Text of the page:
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Top Pop Culture Myths Exposed

Updated on June 30, 2014

Since we were born, most of us have been exposed to a wide variety of Pop Culture. It takes the form of a movie, television show, book, magazine, or website and we are all aware that much of it is intentionally fictionalized. Yet, when the same piece of information is repeated within multiple sources, that information begins to seem truthful.

The lines become further blurred when we consider that many fictional stories are set in real world locations with characters based on real personality types who face real life situations. Then, consider that many of those same Pop Culture sources -- television, magazine, and the others -- are the same sources used by many for gathering facts.

Put this all together and it is easy to see how things can become confused.

In this article, we will touch on a few so-called-truths pervasive in Pop Culture today.

But don't just take this article's word for it. Visit the references listed for each myth -- links to very reputable sources that prove these truly are myths.

  • We Only Use 10% of Our Brains


In many films, it is specifically stated that people only use a small percentage of their brains. This concept is used as a foundation for explaining a new-found psychic ability or a sudden ability to reason way beyond what's considered normal.

For example, in the film Limitless, it is said that people only use 20% of their brains. Enter a new pill that allows people to access 100% of their brains, exponentially increasing their thought potential and creativity.

While this is a great premise for Science Fiction, it has no basis in reality. Research is currently being done to chart activity that happens in multiple regions of the brain from even a small amount of stimuli. In other words, people use all of the grey stuff they have available.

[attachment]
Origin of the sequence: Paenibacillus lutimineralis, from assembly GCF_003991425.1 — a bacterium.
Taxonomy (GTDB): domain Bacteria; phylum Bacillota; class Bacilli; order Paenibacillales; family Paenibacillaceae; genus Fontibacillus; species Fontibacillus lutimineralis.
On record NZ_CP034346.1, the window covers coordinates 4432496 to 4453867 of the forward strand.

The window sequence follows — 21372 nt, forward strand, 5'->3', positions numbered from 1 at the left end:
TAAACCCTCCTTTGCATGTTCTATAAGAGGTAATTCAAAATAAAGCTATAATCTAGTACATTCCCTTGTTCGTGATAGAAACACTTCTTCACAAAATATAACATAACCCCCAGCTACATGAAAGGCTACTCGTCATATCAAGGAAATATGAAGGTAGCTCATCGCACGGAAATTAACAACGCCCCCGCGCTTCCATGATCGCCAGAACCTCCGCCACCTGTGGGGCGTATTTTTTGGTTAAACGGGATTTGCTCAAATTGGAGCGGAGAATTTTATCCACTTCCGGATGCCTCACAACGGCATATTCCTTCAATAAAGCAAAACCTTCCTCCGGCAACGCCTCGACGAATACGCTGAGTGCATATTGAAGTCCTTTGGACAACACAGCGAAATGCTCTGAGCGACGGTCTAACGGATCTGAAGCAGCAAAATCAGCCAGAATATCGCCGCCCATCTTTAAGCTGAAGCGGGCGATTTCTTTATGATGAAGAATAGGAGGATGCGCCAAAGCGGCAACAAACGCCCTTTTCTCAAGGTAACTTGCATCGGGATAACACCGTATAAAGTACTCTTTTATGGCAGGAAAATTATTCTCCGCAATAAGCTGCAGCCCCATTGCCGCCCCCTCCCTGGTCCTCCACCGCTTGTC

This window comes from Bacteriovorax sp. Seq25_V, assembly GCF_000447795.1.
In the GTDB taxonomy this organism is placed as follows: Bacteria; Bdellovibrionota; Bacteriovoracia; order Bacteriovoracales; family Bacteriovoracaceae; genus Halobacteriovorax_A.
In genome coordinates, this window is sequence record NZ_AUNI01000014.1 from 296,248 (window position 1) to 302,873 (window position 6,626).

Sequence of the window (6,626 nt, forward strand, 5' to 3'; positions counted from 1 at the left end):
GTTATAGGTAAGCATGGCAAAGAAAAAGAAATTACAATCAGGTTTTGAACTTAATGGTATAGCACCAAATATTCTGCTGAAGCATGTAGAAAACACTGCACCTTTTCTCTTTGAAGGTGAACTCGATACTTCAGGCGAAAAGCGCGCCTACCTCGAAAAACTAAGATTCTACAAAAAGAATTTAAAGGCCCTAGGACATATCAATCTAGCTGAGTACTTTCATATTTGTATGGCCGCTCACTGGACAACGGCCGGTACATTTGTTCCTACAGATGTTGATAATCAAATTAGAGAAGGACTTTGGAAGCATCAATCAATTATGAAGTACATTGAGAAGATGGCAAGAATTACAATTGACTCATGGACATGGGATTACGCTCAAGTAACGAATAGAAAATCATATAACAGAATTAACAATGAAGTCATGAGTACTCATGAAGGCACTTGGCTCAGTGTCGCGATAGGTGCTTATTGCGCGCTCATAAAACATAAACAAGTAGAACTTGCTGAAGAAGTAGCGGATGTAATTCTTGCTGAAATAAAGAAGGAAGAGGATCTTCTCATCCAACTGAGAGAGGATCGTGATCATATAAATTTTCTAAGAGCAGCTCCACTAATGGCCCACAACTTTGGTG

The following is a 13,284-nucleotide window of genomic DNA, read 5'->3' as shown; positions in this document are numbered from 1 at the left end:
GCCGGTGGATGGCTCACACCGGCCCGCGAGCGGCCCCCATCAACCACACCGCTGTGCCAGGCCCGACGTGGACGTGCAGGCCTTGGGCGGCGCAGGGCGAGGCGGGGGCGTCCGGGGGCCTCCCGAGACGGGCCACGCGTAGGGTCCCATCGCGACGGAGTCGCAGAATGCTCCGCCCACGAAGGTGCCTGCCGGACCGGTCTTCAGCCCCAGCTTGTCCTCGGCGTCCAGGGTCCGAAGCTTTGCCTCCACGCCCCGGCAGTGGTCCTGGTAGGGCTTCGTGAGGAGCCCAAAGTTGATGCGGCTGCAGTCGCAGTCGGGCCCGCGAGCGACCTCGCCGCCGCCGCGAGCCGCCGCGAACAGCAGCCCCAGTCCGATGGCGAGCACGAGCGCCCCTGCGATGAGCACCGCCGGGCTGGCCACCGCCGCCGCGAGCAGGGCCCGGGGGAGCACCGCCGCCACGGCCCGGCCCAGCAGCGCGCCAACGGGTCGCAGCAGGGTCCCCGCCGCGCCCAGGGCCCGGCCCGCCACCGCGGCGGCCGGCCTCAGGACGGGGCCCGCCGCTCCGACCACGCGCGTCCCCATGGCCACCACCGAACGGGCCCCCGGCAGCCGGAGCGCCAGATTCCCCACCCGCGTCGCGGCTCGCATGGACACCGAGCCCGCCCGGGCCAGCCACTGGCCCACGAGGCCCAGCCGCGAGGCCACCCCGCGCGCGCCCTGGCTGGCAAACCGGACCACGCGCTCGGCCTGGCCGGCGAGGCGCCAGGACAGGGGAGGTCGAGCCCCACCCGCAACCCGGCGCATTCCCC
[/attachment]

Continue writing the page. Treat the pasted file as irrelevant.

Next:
It could be theorized that this myth grew up around the study of the brain's ability to compensate when a portion of it is damaged.


Example of Myth

From the movie Tommy Boy
"Try an association. Like uh... let's say the average person uses 10% of their brain. How much do you use? One and a half percent. The rest is clogged with malted hops and bong resin."

From the movie Wedding Crashers
“You know how they say we only use 10 percent of our brains? I think we only use 10 percent of our hearts.”

The movie Lucy

  • There are More Suicides during the Holidays

Movies about families set during the holidays often focus on family members who are at loggerheads.

Consider films such as National Lampoon's Christmas Vacation (1989), The Family Stone(2005), and Home for the Holidays (1995). They all include relatives who find it difficult to relate to one another which leads to bickering and chaos. Films like these plant the seed that the Holidays are unbearable for most people.

Then, when another film has their character say lines like:

Harry: "Boy, the holidays are rough! Every year I try to get from Thanksgiving to New Year.:

Sally: "A lot of suicides."

The fictions seem to come together creating a believable truth.

In reality, December actually has the lowest suicide rate of the whole year. The highest is July.

  • Schizophrenia is the same as Multiple Personality

It's an old but pervasive joke. I am Schizophrenic, and so am I. The meaning here is clear. I have two personalities and they both have the same illness. The problem, however, is that the illness is not Schizophrenia; it is Multiple Personality Disorder.

I presume this was meant to punch up what would otherwise be an awkward line. Somehow I have Dissociative Identity Disorder and so do I just doesn't roll off the tongue in the same way.

The myth also exists in print. It can be found in at least one Stephen King novel, the Dark Tower II: the Drawing of the Three.